Need to check your blood pressure?there is an app

key takeaways

  • High blood pressure usually has no signs or symptoms. Even if a person is not diagnosed with high blood pressure, it can still damage their body.
  • Heart disease is one of the biggest risks associated with high blood pressure.
  • Controlling high blood pressure requires cooperation between patients and their healthcare providers. Telehealth can play a key role in this partnership. Technological advancements are helping people measure blood pressure at home using just a smartphone app. They are also able to share their data with their medical team.

February is American Heart Month. Celebrations are a great time to learn what causes heart disease and how to prevent it.

Nearly half of adults in the United States (about 116 million people) have high blood pressure. Medically, this condition is called high blood pressure—it’s one of the risk factors for heart disease.

High blood pressure can be controlled, but requires early diagnosis and treatment. Technology has made it easier for patients to work with healthcare providers and manage their conditions at home.

Apps can even help people find out they have high blood pressure and take steps to reduce their risk of health complications.

high blood pressure and heart disease

Decode blood pressure readings

Blood pressure readings have two numbers: systolic (top number) and diastolic (bottom number).

  • Your systolic Blood pressure is the amount of force exerted on your arteries when your heart contracts and pushes blood toward your body.
  • Your diastolic blood pressure Blood pressure The pressure remaining in the arteries when the heart is at rest between beats.

How high is too high?

Here’s a breakdown of what your blood pressure reading means:

  • Normal: less than 120 (systolic blood pressure) and less than 80 (diastolic blood pressure)
  • Elevated: 120–129 (systolic) and less than 80 (diastolic blood pressure)
  • Hypertension stage 1: 130–139 (systolic blood pressure) or 80–89 (diastolic)
  • Hypertension Stage 2: 140 or higher (systolic blood pressure) or 90 or higher (diastolic)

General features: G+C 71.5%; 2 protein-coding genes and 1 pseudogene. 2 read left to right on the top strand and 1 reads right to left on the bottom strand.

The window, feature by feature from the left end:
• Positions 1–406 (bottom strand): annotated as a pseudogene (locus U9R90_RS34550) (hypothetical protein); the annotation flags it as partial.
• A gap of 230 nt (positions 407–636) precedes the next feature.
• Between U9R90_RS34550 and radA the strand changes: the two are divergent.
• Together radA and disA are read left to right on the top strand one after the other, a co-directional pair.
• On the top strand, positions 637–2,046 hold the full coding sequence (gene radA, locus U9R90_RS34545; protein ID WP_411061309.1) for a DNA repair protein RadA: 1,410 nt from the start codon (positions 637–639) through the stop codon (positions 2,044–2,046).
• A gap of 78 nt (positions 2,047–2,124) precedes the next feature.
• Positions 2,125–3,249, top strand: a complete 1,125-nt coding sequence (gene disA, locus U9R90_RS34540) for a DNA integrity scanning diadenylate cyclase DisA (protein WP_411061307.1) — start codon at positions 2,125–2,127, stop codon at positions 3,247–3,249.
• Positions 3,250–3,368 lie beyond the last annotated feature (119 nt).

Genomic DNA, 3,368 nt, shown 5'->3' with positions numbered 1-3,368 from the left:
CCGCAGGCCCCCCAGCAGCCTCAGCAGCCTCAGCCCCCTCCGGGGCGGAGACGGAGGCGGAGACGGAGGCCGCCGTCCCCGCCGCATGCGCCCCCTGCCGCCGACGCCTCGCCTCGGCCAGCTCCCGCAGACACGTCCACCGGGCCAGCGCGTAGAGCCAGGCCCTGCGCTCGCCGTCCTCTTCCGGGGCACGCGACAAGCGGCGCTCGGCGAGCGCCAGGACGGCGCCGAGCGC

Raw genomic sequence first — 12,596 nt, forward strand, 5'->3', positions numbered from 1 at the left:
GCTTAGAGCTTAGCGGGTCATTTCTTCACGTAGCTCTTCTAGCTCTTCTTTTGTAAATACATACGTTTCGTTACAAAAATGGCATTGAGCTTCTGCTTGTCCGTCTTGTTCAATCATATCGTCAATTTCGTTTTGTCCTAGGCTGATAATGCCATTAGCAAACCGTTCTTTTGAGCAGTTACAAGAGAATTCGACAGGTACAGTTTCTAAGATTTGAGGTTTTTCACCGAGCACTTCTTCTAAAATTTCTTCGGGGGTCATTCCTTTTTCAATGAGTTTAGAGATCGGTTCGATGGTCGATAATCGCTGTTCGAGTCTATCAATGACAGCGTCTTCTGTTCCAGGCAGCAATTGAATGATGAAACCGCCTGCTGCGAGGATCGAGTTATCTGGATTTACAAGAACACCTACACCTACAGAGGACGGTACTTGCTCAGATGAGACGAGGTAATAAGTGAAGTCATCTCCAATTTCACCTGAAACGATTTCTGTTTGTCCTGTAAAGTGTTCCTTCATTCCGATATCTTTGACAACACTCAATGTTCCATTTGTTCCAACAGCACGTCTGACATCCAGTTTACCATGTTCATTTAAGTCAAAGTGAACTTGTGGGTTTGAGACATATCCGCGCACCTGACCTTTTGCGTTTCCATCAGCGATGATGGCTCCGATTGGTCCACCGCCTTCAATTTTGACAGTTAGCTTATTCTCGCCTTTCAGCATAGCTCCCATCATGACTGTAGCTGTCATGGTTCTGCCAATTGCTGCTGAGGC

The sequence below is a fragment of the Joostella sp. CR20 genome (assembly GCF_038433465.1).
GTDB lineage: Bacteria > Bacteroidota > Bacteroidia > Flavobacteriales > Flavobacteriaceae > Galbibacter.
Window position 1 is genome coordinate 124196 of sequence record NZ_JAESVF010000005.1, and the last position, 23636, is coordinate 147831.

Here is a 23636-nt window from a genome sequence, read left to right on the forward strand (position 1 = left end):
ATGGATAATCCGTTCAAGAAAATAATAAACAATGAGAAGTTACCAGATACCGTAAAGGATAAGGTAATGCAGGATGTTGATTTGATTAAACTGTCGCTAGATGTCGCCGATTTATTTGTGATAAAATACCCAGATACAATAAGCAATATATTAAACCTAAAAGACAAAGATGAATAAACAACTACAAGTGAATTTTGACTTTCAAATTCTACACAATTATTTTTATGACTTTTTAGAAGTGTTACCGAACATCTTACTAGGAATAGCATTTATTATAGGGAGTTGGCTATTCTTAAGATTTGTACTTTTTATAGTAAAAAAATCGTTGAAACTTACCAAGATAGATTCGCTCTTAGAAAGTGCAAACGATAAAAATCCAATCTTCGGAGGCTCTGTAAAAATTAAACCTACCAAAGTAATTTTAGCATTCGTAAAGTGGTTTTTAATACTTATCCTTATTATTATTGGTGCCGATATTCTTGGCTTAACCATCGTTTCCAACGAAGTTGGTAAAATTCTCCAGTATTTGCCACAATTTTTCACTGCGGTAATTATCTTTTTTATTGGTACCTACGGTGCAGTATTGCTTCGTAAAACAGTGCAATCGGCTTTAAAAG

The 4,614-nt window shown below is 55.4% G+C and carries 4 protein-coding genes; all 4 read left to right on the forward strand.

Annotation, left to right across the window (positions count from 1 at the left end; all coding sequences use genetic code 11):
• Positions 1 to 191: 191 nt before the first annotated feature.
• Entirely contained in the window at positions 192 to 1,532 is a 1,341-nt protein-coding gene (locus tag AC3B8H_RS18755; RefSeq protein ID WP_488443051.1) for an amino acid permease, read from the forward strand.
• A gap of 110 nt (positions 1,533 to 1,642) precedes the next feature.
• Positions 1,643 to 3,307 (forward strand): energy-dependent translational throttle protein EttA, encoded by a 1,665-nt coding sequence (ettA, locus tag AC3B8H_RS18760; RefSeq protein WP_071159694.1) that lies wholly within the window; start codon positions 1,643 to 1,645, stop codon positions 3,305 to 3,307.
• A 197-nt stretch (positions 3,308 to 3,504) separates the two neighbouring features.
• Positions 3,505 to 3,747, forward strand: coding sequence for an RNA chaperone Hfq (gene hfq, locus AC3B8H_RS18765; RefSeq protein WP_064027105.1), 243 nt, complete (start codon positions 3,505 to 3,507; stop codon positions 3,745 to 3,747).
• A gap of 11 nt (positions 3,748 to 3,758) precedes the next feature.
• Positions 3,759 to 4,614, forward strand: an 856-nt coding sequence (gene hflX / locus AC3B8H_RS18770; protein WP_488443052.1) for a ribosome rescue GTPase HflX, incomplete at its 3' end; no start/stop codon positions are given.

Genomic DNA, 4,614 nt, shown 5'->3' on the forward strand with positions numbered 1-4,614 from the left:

• Hypertensive crisis (immediate medical attention): Above 180 (systolic blood pressure) and / or Above 120 (diastolic blood pressure)

Signs of a Hypertensive Crisis

Why is high blood pressure dangerous?

High blood pressure usually has no signs or symptoms. This condition may go undetected for months or years.

“Globally, approximately 50% of the expected high blood pressure population remains undiagnosed, especially in Western and developed countries,” Naveh Tov, MD, chief medical officer at, told VigorTip.

Nicole Harkin, MD, FACC

Untreated high blood pressure is one of the leading causes of heart disease worldwide.

— Nicole Harkin, MD, FACC

If you don’t feel the effects of high blood pressure, not only are you less likely to be diagnosed, but once you find out you have high blood pressure, you may not think you need treatment.

“Hypertension is a silent disease that can make diagnosis and treatment more difficult,” Nicole Harkin, MD, FACC, Whole Heart Cardiology, told VigorTip. “It also affects medication adherence, because taking medication for something you can’t feel is less convincing than something that causes symptoms, like reflux.”

Even if you don’t feel it, increased arterial pressure can cause long-term damage to your body. “Untreated high blood pressure is one of the leading causes of heart disease worldwide,” says Harkin. “It puts extra stress on the heart, forcing it to work harder than it should.”

Here are a few things that untreated high blood pressure can cause:

  • stroke
  • vision loss
  • heart attack
  • heart failure
  • Atrial fibrillation (“atrial fibrillation”)
  • kidney disease
  • sexual dysfunction

risk of uncontrolled high blood pressure

Patient and provider work together

If you’ve been diagnosed with high blood pressure, your provider may recommend several strategies to help lower your blood pressure.